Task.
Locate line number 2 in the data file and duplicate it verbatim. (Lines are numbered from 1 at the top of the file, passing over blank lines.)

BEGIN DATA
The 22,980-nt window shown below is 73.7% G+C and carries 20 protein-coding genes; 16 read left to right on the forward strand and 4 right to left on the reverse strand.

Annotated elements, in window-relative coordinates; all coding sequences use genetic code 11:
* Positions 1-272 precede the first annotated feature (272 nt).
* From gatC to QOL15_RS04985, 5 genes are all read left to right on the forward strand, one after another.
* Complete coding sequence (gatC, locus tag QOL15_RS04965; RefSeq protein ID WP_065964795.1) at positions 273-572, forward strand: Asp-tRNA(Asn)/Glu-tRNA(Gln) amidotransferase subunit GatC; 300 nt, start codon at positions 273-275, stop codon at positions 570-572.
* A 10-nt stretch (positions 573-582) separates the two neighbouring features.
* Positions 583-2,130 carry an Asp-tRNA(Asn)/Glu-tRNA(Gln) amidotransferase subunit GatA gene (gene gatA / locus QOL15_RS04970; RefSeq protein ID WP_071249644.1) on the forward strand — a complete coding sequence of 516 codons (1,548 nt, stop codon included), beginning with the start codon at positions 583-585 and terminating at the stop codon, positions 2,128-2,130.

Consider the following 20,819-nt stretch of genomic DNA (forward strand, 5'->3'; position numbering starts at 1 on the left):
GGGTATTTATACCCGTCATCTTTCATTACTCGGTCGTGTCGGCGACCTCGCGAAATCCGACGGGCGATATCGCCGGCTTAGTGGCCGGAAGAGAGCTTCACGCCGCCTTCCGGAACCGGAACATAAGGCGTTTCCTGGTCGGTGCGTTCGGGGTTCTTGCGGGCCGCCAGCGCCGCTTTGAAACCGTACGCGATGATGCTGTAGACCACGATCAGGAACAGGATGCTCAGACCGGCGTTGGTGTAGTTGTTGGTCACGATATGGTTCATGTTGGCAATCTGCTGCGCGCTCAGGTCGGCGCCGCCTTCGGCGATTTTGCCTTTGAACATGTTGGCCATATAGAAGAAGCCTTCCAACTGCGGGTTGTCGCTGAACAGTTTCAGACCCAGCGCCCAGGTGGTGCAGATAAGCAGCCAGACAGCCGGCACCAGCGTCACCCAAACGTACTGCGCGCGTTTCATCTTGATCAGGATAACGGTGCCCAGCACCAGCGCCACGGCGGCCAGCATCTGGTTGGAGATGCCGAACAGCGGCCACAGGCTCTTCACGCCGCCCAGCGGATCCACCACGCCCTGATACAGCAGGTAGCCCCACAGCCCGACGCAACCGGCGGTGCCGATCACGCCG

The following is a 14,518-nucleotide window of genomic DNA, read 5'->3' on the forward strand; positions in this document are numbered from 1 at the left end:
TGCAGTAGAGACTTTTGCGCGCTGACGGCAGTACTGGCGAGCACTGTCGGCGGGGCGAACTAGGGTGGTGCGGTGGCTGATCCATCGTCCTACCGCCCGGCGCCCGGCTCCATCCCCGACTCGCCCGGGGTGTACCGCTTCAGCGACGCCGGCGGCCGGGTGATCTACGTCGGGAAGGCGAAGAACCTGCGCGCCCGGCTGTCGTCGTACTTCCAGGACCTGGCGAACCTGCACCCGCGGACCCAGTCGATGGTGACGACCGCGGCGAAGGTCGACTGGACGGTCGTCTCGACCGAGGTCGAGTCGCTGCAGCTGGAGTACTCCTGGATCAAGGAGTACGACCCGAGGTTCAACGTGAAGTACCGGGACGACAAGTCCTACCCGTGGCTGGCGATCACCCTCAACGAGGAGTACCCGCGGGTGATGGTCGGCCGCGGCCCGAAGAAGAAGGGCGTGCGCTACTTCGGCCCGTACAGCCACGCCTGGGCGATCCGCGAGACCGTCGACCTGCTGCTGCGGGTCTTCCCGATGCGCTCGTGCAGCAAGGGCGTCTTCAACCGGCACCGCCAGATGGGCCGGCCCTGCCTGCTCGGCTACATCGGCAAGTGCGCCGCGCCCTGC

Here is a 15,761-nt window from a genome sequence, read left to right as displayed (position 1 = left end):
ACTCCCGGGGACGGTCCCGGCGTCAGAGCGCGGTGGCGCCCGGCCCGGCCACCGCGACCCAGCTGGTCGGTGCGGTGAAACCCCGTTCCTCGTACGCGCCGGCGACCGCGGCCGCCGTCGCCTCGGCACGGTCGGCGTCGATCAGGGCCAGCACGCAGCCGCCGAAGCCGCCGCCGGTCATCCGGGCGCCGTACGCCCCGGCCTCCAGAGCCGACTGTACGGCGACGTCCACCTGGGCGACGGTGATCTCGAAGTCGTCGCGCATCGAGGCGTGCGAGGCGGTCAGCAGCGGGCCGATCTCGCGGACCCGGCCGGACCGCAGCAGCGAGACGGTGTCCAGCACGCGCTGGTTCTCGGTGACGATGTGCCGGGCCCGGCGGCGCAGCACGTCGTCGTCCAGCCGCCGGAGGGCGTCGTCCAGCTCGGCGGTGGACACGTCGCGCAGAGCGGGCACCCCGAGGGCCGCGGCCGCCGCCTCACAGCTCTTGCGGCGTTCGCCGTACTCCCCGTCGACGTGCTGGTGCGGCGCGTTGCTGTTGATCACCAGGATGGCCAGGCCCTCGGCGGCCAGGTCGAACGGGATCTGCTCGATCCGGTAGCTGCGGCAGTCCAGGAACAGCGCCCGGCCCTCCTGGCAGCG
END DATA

Annotated elements, in window-relative coordinates; all coding sequences use genetic code 11: